This month, we got to go on a great geocaching adventure with two of our returning guests and friends, Travis and Nicole. [Geocaching is the search for items hidden by other geocachers and your main tool for searching is a GPS device, which gives you the latitude and longitude coordinates. You can learn all about this addictive hobby at http://www.geocaching.com/. ]
We headed out with Travis, Nicole and the innpugs to the old dirt stagecoach road off of Point Lookout Trail, a paved greenway trail near the Inn. The weather was absolutely perfect for hiking and geocaching, with plenty of Carolina blue sky mixed with enough cloud cover to keep the pugs from overheating. We were in search of two caches, one of which we had been unsuccessful in finding on a previous geocaching search in December.
This time, with Travis and Nicole’s help, we (meaning Brigette, as Dave stayed down near the Swannanoa Creek with the innpugs) were able to widen the search area for the first cache, called the Cross Creek Climbing Cache, and we located it after about a half hour of scrambling up, up, up and all around the ridge and looking under every nook and cranny.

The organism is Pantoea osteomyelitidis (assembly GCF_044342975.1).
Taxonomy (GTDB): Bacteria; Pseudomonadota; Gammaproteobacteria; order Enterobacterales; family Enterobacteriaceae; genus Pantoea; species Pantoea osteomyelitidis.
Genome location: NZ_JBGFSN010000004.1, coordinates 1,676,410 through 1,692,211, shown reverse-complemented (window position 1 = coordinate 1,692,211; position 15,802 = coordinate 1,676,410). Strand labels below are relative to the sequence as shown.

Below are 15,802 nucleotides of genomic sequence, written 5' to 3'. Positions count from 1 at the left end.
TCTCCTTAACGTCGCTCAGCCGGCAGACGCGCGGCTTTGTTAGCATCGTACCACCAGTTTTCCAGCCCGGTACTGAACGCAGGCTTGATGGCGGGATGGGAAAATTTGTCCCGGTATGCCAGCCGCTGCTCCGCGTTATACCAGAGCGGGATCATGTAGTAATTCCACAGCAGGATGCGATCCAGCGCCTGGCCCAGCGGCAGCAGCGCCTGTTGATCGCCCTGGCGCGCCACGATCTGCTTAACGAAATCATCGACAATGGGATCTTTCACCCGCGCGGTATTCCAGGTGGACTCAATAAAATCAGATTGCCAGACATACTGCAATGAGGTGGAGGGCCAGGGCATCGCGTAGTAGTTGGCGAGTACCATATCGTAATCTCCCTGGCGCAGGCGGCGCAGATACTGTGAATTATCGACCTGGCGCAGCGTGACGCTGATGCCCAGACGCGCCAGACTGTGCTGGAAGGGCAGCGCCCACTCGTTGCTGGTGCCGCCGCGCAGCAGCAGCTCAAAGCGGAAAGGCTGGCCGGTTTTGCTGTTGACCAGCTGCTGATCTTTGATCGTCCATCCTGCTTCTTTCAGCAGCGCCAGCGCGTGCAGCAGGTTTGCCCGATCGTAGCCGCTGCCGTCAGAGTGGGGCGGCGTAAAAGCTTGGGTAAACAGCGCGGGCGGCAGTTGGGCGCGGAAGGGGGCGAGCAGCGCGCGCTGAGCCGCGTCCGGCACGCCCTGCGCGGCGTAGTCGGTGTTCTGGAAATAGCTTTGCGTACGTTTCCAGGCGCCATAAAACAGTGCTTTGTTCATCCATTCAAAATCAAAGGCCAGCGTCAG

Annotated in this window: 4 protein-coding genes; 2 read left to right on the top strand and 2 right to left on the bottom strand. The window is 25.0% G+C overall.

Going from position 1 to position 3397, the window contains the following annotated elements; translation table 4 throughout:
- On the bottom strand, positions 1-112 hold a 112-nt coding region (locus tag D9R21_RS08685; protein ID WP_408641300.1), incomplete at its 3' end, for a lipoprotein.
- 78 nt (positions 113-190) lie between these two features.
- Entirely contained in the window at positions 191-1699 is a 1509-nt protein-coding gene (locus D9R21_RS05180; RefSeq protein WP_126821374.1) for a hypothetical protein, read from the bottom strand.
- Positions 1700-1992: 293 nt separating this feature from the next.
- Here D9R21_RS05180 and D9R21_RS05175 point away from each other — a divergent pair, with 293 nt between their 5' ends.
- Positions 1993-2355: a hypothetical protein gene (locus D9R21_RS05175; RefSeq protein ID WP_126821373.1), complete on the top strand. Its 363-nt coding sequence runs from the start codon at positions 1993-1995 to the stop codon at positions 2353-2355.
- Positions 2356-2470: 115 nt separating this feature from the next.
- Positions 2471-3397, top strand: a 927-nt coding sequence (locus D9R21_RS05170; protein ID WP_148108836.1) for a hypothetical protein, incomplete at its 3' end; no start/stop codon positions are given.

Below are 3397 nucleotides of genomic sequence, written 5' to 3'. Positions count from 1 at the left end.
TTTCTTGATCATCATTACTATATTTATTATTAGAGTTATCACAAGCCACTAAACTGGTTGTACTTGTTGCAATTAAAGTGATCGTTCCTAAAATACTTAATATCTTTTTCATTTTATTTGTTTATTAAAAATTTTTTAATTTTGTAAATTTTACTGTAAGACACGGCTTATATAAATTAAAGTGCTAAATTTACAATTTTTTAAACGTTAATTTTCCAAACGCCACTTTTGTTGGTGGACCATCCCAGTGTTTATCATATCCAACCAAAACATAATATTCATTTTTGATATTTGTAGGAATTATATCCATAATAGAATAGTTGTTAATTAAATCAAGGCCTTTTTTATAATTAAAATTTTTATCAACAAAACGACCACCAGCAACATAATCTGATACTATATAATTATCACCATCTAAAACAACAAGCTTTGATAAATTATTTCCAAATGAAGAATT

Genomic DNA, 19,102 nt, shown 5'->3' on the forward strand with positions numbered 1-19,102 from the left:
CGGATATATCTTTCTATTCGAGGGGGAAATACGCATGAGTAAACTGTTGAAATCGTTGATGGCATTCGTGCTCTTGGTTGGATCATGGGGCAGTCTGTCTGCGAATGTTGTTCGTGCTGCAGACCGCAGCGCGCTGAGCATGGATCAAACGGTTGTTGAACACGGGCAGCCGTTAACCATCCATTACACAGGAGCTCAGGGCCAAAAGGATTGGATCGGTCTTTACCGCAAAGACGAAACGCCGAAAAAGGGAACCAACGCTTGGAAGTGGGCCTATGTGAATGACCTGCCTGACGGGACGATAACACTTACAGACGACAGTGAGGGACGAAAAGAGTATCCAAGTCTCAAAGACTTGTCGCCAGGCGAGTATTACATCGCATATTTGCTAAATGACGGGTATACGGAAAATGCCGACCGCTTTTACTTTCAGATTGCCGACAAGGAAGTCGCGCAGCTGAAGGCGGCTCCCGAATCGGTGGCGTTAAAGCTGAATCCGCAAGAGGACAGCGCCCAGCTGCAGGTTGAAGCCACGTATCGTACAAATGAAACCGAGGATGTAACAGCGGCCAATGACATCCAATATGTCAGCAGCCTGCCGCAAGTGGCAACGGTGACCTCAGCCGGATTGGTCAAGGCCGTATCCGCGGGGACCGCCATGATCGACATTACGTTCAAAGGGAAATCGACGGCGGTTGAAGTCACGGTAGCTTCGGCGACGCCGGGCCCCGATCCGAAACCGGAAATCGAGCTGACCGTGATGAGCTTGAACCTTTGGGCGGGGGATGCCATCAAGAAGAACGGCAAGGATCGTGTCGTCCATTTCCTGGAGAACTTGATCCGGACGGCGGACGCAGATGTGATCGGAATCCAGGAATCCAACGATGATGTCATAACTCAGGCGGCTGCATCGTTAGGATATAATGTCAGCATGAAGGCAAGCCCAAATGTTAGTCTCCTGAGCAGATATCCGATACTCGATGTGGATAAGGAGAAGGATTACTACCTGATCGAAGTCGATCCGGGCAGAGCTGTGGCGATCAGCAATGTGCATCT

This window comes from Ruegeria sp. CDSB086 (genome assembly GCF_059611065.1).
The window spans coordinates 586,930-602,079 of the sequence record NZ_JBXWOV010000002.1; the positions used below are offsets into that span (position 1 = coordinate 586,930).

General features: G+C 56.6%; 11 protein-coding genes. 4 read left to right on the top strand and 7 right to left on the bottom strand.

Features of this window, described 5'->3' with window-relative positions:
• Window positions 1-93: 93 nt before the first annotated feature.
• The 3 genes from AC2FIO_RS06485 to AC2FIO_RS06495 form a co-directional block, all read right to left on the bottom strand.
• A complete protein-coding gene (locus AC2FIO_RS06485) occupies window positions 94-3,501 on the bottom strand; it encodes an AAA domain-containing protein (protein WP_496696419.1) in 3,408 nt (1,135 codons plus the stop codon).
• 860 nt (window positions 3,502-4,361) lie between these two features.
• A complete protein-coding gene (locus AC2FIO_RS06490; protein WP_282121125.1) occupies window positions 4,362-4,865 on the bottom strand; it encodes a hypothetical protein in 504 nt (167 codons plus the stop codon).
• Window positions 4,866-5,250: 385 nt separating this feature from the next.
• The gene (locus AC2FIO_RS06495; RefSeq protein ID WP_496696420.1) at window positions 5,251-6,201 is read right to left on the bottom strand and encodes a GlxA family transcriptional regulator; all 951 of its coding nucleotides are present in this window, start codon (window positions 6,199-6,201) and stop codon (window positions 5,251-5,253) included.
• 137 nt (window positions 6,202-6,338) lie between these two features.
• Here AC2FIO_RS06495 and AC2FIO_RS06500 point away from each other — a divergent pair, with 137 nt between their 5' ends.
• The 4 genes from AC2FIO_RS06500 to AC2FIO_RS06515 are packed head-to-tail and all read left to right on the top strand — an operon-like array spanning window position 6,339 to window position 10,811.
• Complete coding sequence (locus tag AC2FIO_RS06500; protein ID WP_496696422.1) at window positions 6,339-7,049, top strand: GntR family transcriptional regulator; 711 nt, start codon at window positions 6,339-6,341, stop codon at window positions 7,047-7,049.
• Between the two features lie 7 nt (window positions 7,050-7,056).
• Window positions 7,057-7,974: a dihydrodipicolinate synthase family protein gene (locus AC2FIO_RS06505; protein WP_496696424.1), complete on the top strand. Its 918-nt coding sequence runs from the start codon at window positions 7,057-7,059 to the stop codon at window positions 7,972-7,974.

We then headed back down to Dave and the pugs and proceeded on to Spyder’s Cache, hidden further down the trail.
The walk to Spyder’s Cache was a beautiful hike in the forest and we were surrounded by the vibrant green of Spring. It almost felt like we were on a movie set…it just looked too good to be real.
We came upon an old stone fireplace out in the middle of nowhere which added to the surreal scene:
Then, this was the scene when we crossed Swannanoa Creek a second time to get to the cache (this actually happened each time we crossed the creek, with different humans making cameo appearances):
Spyder’s cache proved easier to find than the Cross Creek Climbing Cache, and we were able to rest a little before heading back.
Innkeepers and innpugs take a break before the return hike
If you have the chance to hike this trail off Point Lookout Trail, we highly recommend it. You’ll pass by large groupings of native evergreen laurel and other plants under the old forest canopy, with the sounds of Swannanoa Creek guiding you almost the entire way along the path. You’ll even see a couple of fields of kudzu (an invasive vine) that give the look of a primeval forest. Plus, if you’re a geocaching enthusiast, you’ll be rewarded with a couple of caches if you can find them!